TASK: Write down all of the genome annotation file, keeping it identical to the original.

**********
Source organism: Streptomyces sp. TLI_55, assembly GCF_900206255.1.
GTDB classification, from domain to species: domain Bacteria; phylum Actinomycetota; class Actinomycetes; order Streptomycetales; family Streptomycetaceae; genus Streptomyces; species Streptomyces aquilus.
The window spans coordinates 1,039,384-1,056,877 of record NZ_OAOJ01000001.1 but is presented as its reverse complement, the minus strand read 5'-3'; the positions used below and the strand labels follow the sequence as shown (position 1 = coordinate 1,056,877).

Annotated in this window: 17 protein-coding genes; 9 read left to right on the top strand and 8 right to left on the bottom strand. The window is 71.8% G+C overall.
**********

Source organism: Streptomyces sp. TLI_55, assembly GCF_900206255.1.
GTDB classification, from domain to species: domain Bacteria; phylum Actinomycetota; class Actinomycetes; order Streptomycetales; family Streptomycetaceae; genus Streptomyces; species Streptomyces aquilus.
The window spans coordinates 1,039,384-1,056,877 of record NZ_OAOJ01000001.1 but is presented as its reverse complement, the minus strand read 5'-3'; the positions used below and the strand labels follow the sequence as shown (position 1 = coordinate 1,056,877).

Annotated in this window: 17 protein-coding genes; 9 read left to right on the top strand and 8 right to left on the bottom strand. The window is 71.8% G+C overall.